Fourth round of cuts

On April 28, 2003, Ericsson’s board had its first meeting with Svanberg as CEO – and at which he was a new board member. For at least some of the members, it came as a shock to hear the new CEO’s unexpected proposal of a major savings package with numerous redundancies.

Customer orders were continuing to decline. Ericsson still needed to slim down. Svanberg declared that he was determined to make a profit during 2003. The disappointing invoicing during the first quarter could admittedly be expected to be the lowest for the year but he wanted the company to make a profit even if sales did not rise above that level.

Svanberg proposed further measures to cut costs by a further SEK 13 billion annually. A further 7,000 people would have to leave the company. The savings package would cost SEK 11 billion but this could be recovered relatively quickly thanks to improved liquidity.

This was a difficult discussion for the board. They had already cut deeper than they had ever imagined in even the gloomiest scenarios when the process began. Could the patient really survive such a major operation? After a protracted meeting, Svanberg got his way.

In the press statement published after the meeting, he put it like this: “A lot more can be done to simplify our working methods and to cut our costs even more … We already have a leading position in the market, the most advanced technology and world-class expertise, but now we have to get our internal efficiency to the same high standards.”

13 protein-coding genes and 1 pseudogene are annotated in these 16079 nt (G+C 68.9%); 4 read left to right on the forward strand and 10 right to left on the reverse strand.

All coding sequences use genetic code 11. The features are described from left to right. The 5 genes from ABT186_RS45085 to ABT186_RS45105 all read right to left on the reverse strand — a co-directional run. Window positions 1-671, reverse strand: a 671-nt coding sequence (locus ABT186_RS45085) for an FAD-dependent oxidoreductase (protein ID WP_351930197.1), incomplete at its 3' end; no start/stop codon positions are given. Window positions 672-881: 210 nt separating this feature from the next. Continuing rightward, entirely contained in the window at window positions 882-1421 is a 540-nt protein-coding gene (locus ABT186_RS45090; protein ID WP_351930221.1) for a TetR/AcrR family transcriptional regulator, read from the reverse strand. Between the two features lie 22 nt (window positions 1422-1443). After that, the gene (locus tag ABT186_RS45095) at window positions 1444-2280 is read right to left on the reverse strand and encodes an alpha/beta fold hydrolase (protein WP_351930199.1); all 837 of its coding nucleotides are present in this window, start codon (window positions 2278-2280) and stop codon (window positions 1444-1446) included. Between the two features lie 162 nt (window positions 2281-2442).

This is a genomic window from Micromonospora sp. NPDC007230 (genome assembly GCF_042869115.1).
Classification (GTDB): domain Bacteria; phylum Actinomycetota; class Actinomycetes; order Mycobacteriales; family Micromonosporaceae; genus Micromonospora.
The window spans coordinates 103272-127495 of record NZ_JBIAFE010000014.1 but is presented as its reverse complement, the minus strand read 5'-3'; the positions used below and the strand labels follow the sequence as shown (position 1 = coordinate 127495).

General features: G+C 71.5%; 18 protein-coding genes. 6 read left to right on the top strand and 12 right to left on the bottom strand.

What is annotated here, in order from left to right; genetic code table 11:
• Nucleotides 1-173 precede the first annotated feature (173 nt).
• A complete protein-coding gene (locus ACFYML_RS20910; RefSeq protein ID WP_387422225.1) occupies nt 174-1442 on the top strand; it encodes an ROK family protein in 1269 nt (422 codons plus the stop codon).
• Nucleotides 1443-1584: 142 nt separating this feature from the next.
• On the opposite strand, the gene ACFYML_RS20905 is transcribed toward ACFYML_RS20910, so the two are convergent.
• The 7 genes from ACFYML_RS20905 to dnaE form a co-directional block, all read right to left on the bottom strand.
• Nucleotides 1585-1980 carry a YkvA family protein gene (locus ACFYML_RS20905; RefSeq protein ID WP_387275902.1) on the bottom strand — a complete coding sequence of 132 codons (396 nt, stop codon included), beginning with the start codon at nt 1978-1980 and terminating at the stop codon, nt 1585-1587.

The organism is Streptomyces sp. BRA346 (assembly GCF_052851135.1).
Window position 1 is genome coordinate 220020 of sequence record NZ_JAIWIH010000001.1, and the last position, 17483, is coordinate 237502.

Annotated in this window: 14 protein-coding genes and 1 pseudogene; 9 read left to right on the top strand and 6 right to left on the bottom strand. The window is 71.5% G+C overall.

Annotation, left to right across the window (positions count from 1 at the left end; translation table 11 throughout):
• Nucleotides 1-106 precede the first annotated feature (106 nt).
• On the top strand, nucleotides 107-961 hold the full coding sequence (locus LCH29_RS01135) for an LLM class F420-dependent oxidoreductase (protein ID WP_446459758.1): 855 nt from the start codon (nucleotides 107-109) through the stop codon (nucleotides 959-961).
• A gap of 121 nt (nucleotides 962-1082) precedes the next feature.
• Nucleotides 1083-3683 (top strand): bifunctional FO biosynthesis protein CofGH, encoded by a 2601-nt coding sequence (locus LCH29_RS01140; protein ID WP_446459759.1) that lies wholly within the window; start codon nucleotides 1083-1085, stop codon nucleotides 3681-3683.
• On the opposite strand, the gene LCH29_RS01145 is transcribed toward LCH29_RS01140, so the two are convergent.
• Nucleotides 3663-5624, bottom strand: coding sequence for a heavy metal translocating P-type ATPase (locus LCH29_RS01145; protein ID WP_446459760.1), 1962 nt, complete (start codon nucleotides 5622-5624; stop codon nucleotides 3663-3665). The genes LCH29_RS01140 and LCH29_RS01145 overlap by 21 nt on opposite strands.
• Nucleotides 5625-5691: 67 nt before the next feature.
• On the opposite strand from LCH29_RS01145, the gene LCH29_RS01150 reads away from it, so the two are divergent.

Not unexpectedly the front page of Dagens Industri was dominated next day by a picture of three resolute men: Ericsson’s CFO Karl-Henrik Sundström, CEO and president Carl-Henric Svanberg and head of Operations Per-Arne Sandström.

The editorial page followed up with this headline:



The three former rounds of cuts had not been welcomed on the stock exchange. This time the share price rose by 25 percent.

Author: Svenolof Karlsson & Anders Lugn


Cutbacks over: Wednesday, April 30, 2003.

© Telefonaktiebolaget LM Ericsson and Centre for Business History

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